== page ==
Page 2 columnist
- "We've come too far to stop now. For Granny ... for Nate
... (long pause) ... for Caretaker ... let's do it."
-- Paul Crewe
That's right ... the NFL playoffs have arrived!Ten years ago, my buddy Geoff and I created The System, a series of playoff gambling rules carefully crafted over a two-year period of severe gambling losses in the early-1990s (when we were worried that somebody would pull a Kathy Bates on us, break our legs and turn us into James Caan from "Misery"). Fortunately for us, we nailed a few "makeup" bets and escaped relatively unscathed. My mother never even batted an eyelash when I asked her for an extra $500 during the second semester of my junior year because I wanted to "join a gym." Ah, those were the days ... Put it this way: You learn the most about yourself when your back is pressed against the wall -- or in this case, when somebody's holding you upside down by your legs over a seventh-floor hotel balcony. Yes, Geoff and I have been to hell and back in the NFL playoffs. There's no doubt about it. As Boomer Esiason once said, "The best adjective that describes these guys is ... is ... resiliency." It took a few years, but we finally worked out the kinks. Last January was our finest month ever, as we went 6-1 during the first three rounds, then nailed all three of our Super Bowl bets: The Ravens straight-up, a parlay (Ravens + the over), and even a random "Who will score the first TD?" bet (on "the field," thanks to Brandon Stokely). It capped off one of those rare months when everything went our way and we could finally understand how people end up in Gamblers Anonymous. Now we're ready to spread our good fortune to aspiring young bettors everywhere. Without further ado, here's our Playoff Manifesto (13 gambling rules for the NFL postseason): RULE NO. 1: Never, ever, EVER back a lousy QB on the road
This might be more important than the rest of the rules on this list combined. Lousy QBs always play worse in the playoffs, and for one reason: Anything shaky about them gets magnified against a quality defense, especially if that defense is being charged up by a rowdy playoff crowd.If you need further evidence, harken back to the archives for every one of Scott Mitchell's playoff performances in the mid-'90s, which will be released next month with deleted scenes and director's commentary from Mitchell, Wayne Fontes and Rusty Hilger. More recent examples from the past two seasons: Jay Fiedler in Oakland, '00; Jon Kitna against Miami, '99; Shawn King in Philly, '00. This year's playoffs crop includes ...
If the general public was dead-on picking games, bookies wouldn't be driving Lexuses around town with giant wreaths on them. One of our greatest gambling moments ("our" meaning "me and Geoff") happened during the '90 playoffs, when we were babes in the woods and grabbed the underdog Redskins in Philly. Everyone loved the Eagles to win it all that season (and if Randall Cunningham was as good in real life as he was in Tecmo Bowl, it would have happened). Undaunted, we jumped on the 'Skins ... and they cruised to a 20-6 upset. I still remember the score.Remember what happened nine years later (January '00), when Tennessee stunned the Colts, Tampa hung tough in St. Louis and nearly pulled off the upset, or Miami lost to Jacksonville by something like 50 points? Remember what happened last year in Round 1, when the Saints shocked St. Louis, Philly surprised Tampa and Miami outlasted Indy? In every one of those cases, the "consensus picks" ended up smoking the general public. Happens every year. RULE NO. 3: Before you select a team, make sure Marty Schottenheimer or Jim Mora isn't coaching them Neither of them are coaching a playoff team this season, but it never hurts to scan every roster, just to be safe. (Note: I ignored this rule last January and backed Indy against Miami in Round 1. My only wagering loss of the entire playoffs. And I deserved it.) RULE NO. 4: Don't bet heavily against Brett Favre under any circumstances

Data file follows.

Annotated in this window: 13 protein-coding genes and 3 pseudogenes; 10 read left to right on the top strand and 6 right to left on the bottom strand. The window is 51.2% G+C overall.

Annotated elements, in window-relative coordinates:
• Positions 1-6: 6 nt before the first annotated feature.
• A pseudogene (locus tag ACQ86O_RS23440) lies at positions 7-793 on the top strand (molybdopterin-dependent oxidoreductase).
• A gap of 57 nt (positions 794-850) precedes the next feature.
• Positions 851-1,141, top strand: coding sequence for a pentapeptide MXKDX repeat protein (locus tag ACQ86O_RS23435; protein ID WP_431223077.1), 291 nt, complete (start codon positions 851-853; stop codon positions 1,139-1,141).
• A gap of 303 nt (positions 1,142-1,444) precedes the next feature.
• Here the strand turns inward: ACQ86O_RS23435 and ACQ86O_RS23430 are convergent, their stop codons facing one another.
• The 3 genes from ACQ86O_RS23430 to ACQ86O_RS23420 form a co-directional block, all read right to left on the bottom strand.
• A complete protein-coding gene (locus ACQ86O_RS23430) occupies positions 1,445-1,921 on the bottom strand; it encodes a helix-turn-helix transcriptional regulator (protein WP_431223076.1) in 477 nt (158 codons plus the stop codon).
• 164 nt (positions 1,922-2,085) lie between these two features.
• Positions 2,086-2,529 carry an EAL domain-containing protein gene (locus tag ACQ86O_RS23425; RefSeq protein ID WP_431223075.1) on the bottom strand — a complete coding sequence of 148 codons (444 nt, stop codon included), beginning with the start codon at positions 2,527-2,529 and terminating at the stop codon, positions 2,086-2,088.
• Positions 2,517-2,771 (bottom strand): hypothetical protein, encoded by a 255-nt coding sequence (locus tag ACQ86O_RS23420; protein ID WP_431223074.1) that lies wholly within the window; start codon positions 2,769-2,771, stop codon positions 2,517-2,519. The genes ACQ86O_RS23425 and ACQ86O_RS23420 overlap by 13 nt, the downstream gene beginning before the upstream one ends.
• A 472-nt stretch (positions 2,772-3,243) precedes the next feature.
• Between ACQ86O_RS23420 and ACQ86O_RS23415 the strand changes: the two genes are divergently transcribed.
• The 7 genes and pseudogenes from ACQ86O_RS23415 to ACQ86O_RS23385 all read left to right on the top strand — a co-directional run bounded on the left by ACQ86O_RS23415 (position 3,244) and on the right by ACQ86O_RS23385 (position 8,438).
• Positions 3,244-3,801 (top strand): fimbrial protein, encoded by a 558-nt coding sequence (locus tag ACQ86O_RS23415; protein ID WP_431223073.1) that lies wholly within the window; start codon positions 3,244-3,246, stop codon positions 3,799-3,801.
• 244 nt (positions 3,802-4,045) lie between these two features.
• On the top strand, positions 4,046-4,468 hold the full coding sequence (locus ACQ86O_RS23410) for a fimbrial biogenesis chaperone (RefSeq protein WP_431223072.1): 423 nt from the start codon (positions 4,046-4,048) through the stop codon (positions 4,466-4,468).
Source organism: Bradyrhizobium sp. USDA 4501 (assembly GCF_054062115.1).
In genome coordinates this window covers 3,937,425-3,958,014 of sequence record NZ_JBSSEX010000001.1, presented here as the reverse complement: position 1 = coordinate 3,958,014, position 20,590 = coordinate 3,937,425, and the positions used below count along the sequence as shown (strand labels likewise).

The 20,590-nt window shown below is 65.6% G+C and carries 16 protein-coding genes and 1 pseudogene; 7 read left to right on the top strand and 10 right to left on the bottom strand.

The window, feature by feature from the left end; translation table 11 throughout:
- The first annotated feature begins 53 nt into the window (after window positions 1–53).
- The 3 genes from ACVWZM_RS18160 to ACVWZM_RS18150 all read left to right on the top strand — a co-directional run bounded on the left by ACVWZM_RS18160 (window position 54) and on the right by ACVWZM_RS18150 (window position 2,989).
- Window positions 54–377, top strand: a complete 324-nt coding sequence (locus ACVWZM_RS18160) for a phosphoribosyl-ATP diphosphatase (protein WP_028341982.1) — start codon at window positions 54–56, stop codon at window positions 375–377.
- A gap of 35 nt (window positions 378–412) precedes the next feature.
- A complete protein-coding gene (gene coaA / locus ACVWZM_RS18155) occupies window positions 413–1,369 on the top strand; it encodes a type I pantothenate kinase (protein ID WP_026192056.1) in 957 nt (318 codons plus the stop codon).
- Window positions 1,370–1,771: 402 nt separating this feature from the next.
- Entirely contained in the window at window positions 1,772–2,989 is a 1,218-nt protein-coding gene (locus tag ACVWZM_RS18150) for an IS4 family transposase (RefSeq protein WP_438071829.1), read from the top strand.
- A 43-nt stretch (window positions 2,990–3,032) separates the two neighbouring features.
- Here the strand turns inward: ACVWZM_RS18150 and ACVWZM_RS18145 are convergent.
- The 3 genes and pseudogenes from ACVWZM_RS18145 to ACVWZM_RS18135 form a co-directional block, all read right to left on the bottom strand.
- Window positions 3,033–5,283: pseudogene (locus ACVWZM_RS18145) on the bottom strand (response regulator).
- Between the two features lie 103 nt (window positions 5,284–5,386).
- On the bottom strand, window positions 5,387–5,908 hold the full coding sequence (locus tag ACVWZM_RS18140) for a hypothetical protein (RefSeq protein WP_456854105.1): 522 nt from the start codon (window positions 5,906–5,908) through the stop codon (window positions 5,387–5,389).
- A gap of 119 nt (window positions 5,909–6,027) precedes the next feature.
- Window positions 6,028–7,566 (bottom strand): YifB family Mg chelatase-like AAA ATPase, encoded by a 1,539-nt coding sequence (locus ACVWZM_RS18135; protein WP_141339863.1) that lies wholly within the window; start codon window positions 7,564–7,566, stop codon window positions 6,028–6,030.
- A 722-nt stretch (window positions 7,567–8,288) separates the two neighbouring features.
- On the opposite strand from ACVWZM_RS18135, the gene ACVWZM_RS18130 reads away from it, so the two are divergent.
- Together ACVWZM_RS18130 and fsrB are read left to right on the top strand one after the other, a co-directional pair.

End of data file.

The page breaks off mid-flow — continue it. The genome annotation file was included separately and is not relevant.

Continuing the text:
Think of it this way: Brett Favre is pure evil. Never, ever, ever load up against the Packers because of him. Just stay away. He's the one player who can singlehandedly turn the tables on any team, much like Barry Sanders, John Elway and Dan Marino in their primes. As Scatman Crothers said to Danny Torrance in "The Shining," "You stay away from Room 237 (and Brett Favre)! You hear me? Stay away!"RULE NO. 5: Ignore final records and concentrate on how the team finished the last five or six games of the season Three teams have red flags this season: Baltimore (looked terrible over the past few games, even in a must-win game at home against Spergeon "Would anyone like an INT?" Wynn and the Vikings on Monday night); Oakland (2-4 over the final six weeks, included three straight losses at home); and the Jets (stumbled down the stretch before winning a gift game in Oakland -- the Raiders could have put that thing away 27 different times in three hours). On the flip side, four teams finished the season especially strong: New England (6-0); Chicago (7-1); Green Bay (6-1); and St. Louis (won its final six games by a combined tally of 207-103). Why is this important? Because this isn't the NBA -- where you "turn it on" for the playoffs -- and how you perform in November and December usually determines your performance in January. Just last season, the Giants and Ravens were two of the hottest teams heading into the playoffs, and both of them ended up in the Super Bowl. This isn't rocket science. RULE NO. 6: When in doubt, check out the coaching matchups
Here's an easy rule of thumb: Before you make a selection, imagine you're watching the game after wagering on one of the two teams. For instance, three years ago, I took Miami over Buffalo simply because I didn't want to see a spilt-screen shot of both coaches and know that I gambled on the doofus (Wade Phillips) over the guy who looked like a real coach (Jimmy Johnson). Sounds stupid? It worked. Buffalo doubled Miami's yardage and dominated the time of possession ... yet they still blew the game with four turnovers. Go figure.This year's playoff crop doesn't feature anyone as shaky as Wade Phillips, although I have my doubts about three guys: